One of the most common questions I get from managers and leaders is about building trust.
In most cases, they understand the importance of trust to a healthy and productive relationship with their employees, but they are stumped about how to do it or even where to start.
I think we tend to over-complicate things when we talk about trust. In my experience, there are two simple things that any manager or leader can to do have an immediate positive impact on trust with the people they lead.
First, trust your people (even before you have evidence that they are trustworthy).
This may be challenging if you are naturally skeptical or have been burned in the past, but one of the most powerful ways to earn trust is to first give it away.
- Tell your employees that you trust them and that you will continue to trust them until they prove they are not deserving of that trust.
- Demonstrate that you trust them by taking them at their word, allowing them autonomy, and assuming positive intentions when things don’t go as planned.
Extending trust does something very powerful, it creates an expectation of trustworthiness for the employee. Due to what psychologists have described as the Pygmalion Effect, we tend to live up (or down) to the expectations of our leaders. By extending trust, you may actually make that person more trustworthy.
There’s another reason to extend trust. Our brains are hardwired for reciprocity in our relationships with others. Meaning, when someone extends trust to me, I’m more likely to extend trust in return. You can probably remember a time in the past when someone entrusted you unexpectedly with something very meaningful. You probably remember feeling a strong sense of commitment and trust immediately to that person as a result, even if you didn’t know them well. That’s reciprocity in action.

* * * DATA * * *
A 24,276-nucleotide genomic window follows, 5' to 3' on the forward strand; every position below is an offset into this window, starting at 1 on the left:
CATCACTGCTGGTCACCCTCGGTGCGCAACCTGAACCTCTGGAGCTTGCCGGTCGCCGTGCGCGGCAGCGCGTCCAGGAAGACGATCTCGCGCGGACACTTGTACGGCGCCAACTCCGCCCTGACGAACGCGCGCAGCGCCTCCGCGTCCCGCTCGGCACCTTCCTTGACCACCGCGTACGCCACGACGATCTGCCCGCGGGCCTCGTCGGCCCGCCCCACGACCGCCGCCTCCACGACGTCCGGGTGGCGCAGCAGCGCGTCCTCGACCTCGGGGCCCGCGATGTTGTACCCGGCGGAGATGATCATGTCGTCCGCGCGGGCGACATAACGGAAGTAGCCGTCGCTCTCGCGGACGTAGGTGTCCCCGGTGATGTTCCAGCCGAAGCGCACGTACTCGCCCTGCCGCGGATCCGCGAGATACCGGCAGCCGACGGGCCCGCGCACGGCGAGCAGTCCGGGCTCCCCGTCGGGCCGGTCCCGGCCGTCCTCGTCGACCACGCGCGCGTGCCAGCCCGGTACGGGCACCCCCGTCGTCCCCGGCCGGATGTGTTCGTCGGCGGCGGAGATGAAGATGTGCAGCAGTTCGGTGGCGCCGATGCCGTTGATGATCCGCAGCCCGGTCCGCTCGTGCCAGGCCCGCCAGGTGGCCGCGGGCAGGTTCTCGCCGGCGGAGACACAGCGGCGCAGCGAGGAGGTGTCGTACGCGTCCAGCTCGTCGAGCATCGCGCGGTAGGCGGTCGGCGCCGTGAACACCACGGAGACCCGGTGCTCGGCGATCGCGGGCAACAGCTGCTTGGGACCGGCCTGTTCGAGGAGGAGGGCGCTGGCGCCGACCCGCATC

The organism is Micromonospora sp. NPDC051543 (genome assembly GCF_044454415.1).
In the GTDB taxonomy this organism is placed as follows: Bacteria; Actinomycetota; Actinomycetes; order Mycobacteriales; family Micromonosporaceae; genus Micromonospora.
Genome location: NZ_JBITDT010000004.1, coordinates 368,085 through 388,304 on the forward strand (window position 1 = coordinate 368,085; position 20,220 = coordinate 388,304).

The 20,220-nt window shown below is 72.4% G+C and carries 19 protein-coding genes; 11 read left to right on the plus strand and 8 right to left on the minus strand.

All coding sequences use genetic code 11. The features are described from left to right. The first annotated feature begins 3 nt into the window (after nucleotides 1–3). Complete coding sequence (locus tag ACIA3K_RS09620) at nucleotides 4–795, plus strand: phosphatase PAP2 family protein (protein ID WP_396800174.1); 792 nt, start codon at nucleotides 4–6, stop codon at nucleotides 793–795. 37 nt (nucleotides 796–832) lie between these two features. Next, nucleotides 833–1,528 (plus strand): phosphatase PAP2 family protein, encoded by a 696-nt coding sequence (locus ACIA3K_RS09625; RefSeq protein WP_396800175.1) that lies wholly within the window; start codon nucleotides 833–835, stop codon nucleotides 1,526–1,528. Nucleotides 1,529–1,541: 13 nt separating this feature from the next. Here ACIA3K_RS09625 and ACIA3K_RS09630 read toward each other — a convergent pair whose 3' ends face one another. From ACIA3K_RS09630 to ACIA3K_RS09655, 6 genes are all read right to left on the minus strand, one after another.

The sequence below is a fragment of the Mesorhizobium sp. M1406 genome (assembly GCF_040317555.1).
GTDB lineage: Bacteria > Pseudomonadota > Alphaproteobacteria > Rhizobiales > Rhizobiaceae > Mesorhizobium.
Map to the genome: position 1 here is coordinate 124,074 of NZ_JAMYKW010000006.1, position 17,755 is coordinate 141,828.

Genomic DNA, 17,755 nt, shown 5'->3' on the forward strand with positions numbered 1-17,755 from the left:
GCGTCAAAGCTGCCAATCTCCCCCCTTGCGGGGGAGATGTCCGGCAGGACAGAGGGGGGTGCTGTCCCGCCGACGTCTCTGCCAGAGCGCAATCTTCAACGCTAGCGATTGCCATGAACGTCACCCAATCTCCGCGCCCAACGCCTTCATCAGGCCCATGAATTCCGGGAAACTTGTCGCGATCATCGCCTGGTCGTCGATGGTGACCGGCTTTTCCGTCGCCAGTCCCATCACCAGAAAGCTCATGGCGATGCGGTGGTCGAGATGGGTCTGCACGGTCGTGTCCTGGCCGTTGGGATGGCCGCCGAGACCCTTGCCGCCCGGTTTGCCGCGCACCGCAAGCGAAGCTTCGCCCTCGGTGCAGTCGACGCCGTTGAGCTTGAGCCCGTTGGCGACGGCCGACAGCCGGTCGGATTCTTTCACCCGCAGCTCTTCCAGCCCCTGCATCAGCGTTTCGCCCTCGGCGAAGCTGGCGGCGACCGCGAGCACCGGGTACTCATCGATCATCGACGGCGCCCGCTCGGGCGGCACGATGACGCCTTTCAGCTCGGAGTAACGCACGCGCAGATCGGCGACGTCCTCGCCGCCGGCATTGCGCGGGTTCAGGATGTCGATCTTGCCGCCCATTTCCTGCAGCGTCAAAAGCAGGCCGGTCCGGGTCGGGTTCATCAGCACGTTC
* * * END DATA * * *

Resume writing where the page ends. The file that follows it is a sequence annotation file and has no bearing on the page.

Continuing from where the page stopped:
The second way to build trust to ensure clarity of expectations.
It’s hard to trust someone when expectations aren’t clear.
Imagine interviewing potential contractors to do remodeling within your home. Both contractors have the same amount of experience and positive references.
- Contractor 1 assures you that his team is good at what they do and that they’ve been doing it for a long time without a lot of details.
- Contractor 2 lays out a detailed process for how they work with you to ensure that they understand your needs, check quality throughout, and make sure you are happy with the end result.
Which of these two would you find most trustworthy?
Contractor 2 takes the uncertainty out of the relationship by clarifying and making agreements with you about what you can expect. That makes trust easier.
The same is true for us as managers and leaders with our employees. Trust is frequently lost as a result of unclear expectations that leave people feeling uncertain and guessing about where they stand with their leaders.
To create a foundation for trust, work with the employee to create clarity of expectations. Expectations can fall into several categories:
- Performance Expectations: How will my work be measured? What does success look like? Example: Your average customer satisfaction rating should be above 4.2 each quarter.
- Behavioral Expectations: How should I go about doing my work? Example: Bring a positive attitude to your work.
- Relationship Expectations: How should I treat those I work with? Example: No surprises. We don’t let good or bad news sneak up on our teammates. When I know, you know.
- Management Expectations: What should you expect from me as a manager? Example: I will always have your back when things go wrong.
The last item is incredibly important. It’s easy to overlook the importance of sharing with employees what they should expect of you. This becomes your commitment to the employee and helps take some of the uncertainty out of your relationship with them.
When you communicate these expectations in writing and discuss them with your employees, you take big steps towards building a more trusting relationship with them. That clarity makes trust far easier.
So, there it is. Two simple steps to growing trust with your teams.
If you have other steps you’ve found to be successful, please share them in the comments. We’d all love to learn from your experience.